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What's New in 3D Printing, Part I: Introduction

Three years ago, I wrote a series of articles titled "Getting Started with 3D Printing" that discussed the current state of the hobbyist 3D printing market from both the hardware and software angles. This is an incredibly fast-moving industry, and a lot has changed since I wrote those columns. more>>

Build a Large-Screen Command Center with the RPi 2

When the folks who make the Raspberry Pi made good on their plan to release a multi-core version of the tiny computer with 1GB of RAM earlier this year, I saw it as the perfect opportunity to put the single-board Linux box to work—real work—in our company's network operations center. more>>

Node.js Version Chaos Management

I'm just starting out in the world of development, and many of the projects I'm interested in exploring are written in Node.js. If you're an old hand at such things, you already know that which version of Node you use on a particular application is vitally important. more>>

Symbolic Algebra Everywhere

Previously in this space, I have covered software packages like Maxima that can be used to solve symbolic mathematics problems. Several packages are available that can do those types of calculations. In this article, I discuss Xcas/Giac. Xcas is the GUI interface to the system. more>>

Chromebookify Your Laptop Now!

A few years ago there was a project designed to boot generic laptops so they functioned as Chromebooks. It was a cool project, but unfortunately, the compatibility wasn't great, and it wasn't reliable to use on a daily basis. Although Chromebooks are old news these days, it still would be quite useful to transform aging laptop computers into Chromebooks. more>>

Swift Is Now Open Source

In June this year, Apple raised more than a few eyebrows at its WWDC conference with an announcement about Swift. Just a year before, Apple had released Swift, a new programming language. It was a big deal--a much simpler language for faster development. more>>

diff -u: What's New in Kernel Development

Linux capabilities are one of the more fluid and less defined regions of kernel development. Linus Torvalds typically has no trouble violating POSIX standards if he sees a better way of doing something. In the case of filesystem capabilities, however, there's no standard to violate. more>>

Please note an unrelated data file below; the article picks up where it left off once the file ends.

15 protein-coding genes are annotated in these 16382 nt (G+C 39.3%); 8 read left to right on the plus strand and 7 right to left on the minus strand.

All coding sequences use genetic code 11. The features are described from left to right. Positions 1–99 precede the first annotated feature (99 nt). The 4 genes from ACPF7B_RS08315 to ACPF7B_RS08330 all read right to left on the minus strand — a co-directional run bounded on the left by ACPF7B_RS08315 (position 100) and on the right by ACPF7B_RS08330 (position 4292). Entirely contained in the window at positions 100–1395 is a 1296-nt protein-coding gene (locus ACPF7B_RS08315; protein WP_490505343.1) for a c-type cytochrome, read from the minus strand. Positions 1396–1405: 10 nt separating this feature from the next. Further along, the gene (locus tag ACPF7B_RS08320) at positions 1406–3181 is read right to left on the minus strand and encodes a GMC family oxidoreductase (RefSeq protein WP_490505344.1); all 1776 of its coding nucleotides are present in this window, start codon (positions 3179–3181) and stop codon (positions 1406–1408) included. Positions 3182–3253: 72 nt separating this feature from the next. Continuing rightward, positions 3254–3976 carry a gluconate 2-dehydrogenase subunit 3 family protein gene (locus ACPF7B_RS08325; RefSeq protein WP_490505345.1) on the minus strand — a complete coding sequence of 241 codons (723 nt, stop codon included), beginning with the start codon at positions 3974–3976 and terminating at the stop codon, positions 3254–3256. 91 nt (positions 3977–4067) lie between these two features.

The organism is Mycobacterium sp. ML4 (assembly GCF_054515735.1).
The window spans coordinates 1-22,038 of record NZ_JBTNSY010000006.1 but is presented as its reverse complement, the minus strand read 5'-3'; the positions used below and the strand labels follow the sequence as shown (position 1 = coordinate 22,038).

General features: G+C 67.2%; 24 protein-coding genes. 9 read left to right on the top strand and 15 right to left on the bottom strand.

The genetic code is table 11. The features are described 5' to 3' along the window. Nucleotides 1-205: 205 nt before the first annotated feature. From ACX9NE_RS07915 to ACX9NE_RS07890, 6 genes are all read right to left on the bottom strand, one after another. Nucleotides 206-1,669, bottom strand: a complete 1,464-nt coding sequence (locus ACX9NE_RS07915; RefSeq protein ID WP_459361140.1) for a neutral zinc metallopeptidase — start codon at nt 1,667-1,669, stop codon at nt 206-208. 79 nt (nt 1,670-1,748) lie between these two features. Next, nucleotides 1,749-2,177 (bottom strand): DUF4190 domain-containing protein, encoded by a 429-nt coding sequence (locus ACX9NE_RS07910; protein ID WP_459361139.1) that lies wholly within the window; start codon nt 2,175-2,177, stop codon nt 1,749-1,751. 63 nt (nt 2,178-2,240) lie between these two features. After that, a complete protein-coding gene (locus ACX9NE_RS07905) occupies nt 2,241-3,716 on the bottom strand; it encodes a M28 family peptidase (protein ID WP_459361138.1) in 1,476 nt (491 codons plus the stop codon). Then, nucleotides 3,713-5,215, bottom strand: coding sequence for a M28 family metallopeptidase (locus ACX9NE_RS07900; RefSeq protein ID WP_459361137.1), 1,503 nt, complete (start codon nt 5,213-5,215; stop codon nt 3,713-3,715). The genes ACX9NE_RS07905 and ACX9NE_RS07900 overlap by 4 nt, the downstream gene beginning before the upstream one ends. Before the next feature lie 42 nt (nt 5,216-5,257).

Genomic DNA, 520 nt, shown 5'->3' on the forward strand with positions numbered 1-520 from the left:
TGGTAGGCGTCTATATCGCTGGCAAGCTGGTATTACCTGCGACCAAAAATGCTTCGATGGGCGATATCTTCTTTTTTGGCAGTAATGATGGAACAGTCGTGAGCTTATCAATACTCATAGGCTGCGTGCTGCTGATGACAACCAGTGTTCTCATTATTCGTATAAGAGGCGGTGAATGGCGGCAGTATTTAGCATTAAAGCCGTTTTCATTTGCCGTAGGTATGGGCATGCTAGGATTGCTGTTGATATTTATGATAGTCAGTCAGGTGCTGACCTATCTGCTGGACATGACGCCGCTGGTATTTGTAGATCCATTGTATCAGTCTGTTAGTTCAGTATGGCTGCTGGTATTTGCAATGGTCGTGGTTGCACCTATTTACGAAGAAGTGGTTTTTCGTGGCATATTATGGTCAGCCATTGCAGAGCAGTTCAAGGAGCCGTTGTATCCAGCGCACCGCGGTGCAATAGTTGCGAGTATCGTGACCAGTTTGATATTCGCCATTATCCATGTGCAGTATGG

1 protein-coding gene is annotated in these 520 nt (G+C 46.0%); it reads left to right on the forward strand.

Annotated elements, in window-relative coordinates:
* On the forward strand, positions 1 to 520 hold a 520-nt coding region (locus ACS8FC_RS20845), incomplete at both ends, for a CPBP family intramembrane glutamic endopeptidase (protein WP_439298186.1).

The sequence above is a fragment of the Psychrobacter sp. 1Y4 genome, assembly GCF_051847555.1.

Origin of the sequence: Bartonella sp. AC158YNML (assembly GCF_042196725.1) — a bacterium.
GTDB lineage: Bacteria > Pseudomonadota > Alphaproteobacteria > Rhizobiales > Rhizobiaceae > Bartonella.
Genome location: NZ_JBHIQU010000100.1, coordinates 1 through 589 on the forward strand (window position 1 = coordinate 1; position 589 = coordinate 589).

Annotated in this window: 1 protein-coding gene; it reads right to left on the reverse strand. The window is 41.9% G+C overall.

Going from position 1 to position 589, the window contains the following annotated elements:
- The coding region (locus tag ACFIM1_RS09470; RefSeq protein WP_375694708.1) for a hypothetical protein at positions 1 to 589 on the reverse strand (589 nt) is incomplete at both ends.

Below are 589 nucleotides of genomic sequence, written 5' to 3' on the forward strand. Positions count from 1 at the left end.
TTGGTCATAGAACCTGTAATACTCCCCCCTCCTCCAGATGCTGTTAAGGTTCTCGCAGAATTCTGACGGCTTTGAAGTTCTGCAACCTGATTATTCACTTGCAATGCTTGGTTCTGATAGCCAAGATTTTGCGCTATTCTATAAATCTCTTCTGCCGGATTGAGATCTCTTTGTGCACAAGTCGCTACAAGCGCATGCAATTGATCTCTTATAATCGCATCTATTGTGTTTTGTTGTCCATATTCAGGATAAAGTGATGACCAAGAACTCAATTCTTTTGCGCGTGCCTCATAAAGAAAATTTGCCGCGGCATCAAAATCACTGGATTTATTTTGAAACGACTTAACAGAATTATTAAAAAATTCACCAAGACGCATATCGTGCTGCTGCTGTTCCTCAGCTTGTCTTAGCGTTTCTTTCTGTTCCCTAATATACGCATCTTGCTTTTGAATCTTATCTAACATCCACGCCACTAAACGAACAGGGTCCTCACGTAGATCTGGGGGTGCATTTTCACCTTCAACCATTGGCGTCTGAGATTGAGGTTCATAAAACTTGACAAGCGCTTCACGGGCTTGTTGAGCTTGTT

Securi-Pi: Using the Raspberry Pi as a Secure Landing Point

Like many LJ readers these days, I've been leading a bit of a techno-nomadic lifestyle as of the past few years—jumping from network to network, access point to access point, as I bounce around the real world while maintaining my connection to the Internet and other networks I use on a daily basis. more>>

Android Candy: How Clever We Once Were

I freely admit I learned about this app from my wife. In fact, I saw a few nostalgic posts on her Facebook timeline and investigated where they came from. It turns out she had installed an app called Timehop. more>>

22 Years of Linux Journal in One Searchable Archive -- Now Available

22 Years of Linux Journal in One Searchable Archive -- Now Available

New archive now available! 22 years of Linux Journal on one searchable archive. Normally $35.00, order yours today for just $27.50 (a $7.50 savings). No coupon code necessary. Savings offer is valid through December 11, 2015. more>>

Non-Linux FOSS: Airsonos

I love Sonos. There probably are some audiophiles reading this who rolled their eyes at my lack of auditory prowess, but honestly, the speakers sound wonderful to my 1980s-damaged eardrums. Granted, the Wi-Fi-enabled speakers are very expensive, thus limiting my supply. more>>

Can We Save Wireless from Regulators?

Linux was born and grew within an ecosystem of norms, not laws. Those norms were those of programming (C), operating systems (*NIX), command shells (bash, etc.), e-mail (SMTP, etc.) licenses (GPL, etc.) and Internet protocols (TCP/IP and the rest). more>>

Take Control of Your PC with UEFI Secure Boot

UEFI (Unified Extensible Firmware Interface) is the open, multi-vendor replacement for the aging BIOS standard, which first appeared in IBM computers in 1976. The UEFI standard is extensive, covering the full boot architecture. This article focuses on a single useful but typically overlooked feature of UEFI: secure boot. more>>

Casas de Rocio on Lake Atitlan in Guatemala

Geek Hide-away in Guatemala - Stay for Free!

"If you want to escape and think/write code/... more>>
Which direction will Linux users go? Love or hate Microsoft?

Microsoft and Linux: True Romance or Toxic Love?

Every now and then, you come across a news story that makes you choke on your coffee or splutter hot latte all over your monitor. Microsoft's recent proclamations of love for Linux is an outstanding example of such a story.

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Non-Linux FOSS: Install Windows? Yeah, Open Source Can Do That.

For my day job, I occasionally have to demonstrate concepts in a Windows environment. The most time-consuming part of the process is almost always the installation. Don't get me wrong; Linux takes a long time to install, but in order to set up a multi-system lab of Windows computers, it can take days! more>>

Cipher Security: How to harden TLS and SSH

Encryption and secure communications are critical to our life on the Internet. Without the ability to authenticate and preserve secrecy, we cannot engage in commerce, nor can we trust the words of our friends and colleagues. more>>

Web Stores Held Hostage

Last week has seen an explosion of e-commerce sites infected with the Linux.Encoder.1 ransomware. For those not familiar with the term, ransomware is a particularly vicious type of malware that aims to extort money from the owners of compromised systems. more>>